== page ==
Social Security and disability retrials in Kentucky

If you’ve been following this blog for a while, you know that I have occasionally boosted posts from an online friend about the almost 1500 cases the SSA is re-trying in Kentucky – because the lawyer who won disability for these clients has turned out to be not what he should have been.

The SSA is blaming the legitimately disabled clients – for their poor choice of lawyer (Eric Conn) YEARS ago.

Well, there may be hope on the horizon – a judge in one of the cases has stated:

Federal Judge Thapar just entered an order declaring that the SSA has treated Conn’s former clients worse than Al QAEDA members in ruling that the ongoing hearings are unconstitutional!

Visit DC’s site to see the links and more information, but I would like to pray that this is the break the disabled clients need to get through some of the unbelievable machinations (What is there to hide? is my question) of the SSA.

If you have the stomach for it, read more of the posts on the site, boosted from Ned Pillendorf’s site (he’s the lawyer coordinating the efforts to defend all these folk).


I am no longer subject to the whims of the SSA, as I am ‘retired,’ but found it incredibly frustrating myself (was turned down the first two times, and got very little retroactive disability income when it was finally granted) to deal with them.

And I never did manage to find a way wherein a disabled person can publish (assuming they’re up to writing) – knowing what I now know about how erratic writing income can be – because the SSA can only deal with X hours per week at Y dollars as being a source of income for a disabled person. I’d give you more details, but it is incredibly short-sighted and BORING, and I wasn’t able for years to get them to look at how writing income would affect disability income.

Also fortunately for me, I had nothing publishable until well after I was ‘retired,’ so it didn’t matter to me (I didn’t withhold Pride’s Children – it took me that long to finish it) that they couldn’t handle it, but young disabled writers would be destroyed by the rules.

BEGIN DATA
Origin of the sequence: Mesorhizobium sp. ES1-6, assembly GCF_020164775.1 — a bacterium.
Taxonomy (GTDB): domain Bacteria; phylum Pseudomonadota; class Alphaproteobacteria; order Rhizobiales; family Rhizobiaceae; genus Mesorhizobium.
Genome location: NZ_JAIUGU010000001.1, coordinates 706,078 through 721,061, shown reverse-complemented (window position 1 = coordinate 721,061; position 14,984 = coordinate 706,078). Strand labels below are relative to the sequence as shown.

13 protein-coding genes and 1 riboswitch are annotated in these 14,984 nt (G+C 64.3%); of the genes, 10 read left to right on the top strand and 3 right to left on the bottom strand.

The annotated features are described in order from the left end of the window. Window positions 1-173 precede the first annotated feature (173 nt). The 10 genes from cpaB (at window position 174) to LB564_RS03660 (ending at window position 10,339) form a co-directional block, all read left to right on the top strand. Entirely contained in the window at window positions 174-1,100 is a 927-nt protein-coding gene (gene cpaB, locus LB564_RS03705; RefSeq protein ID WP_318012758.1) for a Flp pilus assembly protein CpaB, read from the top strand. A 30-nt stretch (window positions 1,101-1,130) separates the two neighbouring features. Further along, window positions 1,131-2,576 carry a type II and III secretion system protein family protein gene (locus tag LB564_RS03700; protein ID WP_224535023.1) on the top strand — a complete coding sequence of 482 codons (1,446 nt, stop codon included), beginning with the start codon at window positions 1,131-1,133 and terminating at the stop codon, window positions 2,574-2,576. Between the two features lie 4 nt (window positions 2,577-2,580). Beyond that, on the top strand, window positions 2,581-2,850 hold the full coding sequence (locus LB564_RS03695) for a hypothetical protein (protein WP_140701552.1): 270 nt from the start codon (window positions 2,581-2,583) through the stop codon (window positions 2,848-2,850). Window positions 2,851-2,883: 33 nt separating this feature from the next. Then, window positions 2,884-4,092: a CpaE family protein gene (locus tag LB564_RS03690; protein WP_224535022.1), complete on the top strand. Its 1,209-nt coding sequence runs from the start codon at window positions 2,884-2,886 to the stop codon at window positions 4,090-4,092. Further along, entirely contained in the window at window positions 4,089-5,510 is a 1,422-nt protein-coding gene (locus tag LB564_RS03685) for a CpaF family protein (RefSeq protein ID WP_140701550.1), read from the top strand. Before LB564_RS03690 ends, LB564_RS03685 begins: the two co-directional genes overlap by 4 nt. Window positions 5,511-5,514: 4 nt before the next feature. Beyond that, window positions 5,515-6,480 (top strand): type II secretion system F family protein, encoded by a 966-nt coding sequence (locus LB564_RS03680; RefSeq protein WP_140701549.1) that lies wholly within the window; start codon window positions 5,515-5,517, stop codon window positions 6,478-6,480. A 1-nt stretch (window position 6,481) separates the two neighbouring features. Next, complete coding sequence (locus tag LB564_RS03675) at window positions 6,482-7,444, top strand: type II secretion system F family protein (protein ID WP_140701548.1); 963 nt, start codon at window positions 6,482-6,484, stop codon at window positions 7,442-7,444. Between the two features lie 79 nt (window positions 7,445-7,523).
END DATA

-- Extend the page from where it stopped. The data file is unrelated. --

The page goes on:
This effectively silences them – unless they write for free.


Remember – disability and illness can happen (and are five times more likely than death) to anyone in the years before retirement. This affects all of us, especially artists and writers, and we don’t even know about it until it is too late.

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5 thoughts on “Social Security and disability retrials in Kentucky

  1. The DC

    Thank you much for sharing this, my good friend 🙂 One thing of note, while the lawyer in question (Conn) who caused all of the problems (or at least, what the SSA is using for an excuse here) IS in Kentucky–as are many of those affected–not all of us are. There are folks from (my guestimated count based on posts on Ned’s FB page) as many as 6 states. I’m in Tennessee, was in Virginia when I hired that man, and have never lived in Kentucky personally.

    One of the things that’s flustered my gut so much from the beginning of this is, Conn was ON THE LIST of lawyers that was given to each of us from the SSA of lawyers to hire (I hired him because he was closest to where I was living in Virginia),LOL!

    Since I made that last update/post, I’ve spoken with my own lawyer (who lovingly fought/is fighting my case pro-bono, BTW). As of today, he doesn’t know what Judge Thapar’s ruling means to the rest of us (not the 7 mentioned specifically in that case, but those are also part of the 1,500 or so caught up in it together). He said to call him back tomorrow afternoon and hopefully he will have more info by then. Tomorrow is also my awesome Wife and my 24th Anniversary…hearing that this nightmare is over would be the greatest of gifts, LOL 😛

    Like

    Reply
    1. Alicia Butcher Ehrhardt Post author

      Keep me updated. And please correct my mistakes – which is why I send them to your site.

      I’m not sure I knew all these details – but they only add to the unbelievability of the whole thing.

      The SSA handed out his name – and refuses to take responsibility for that. Good one.

      Liked by 1 person

      Reply

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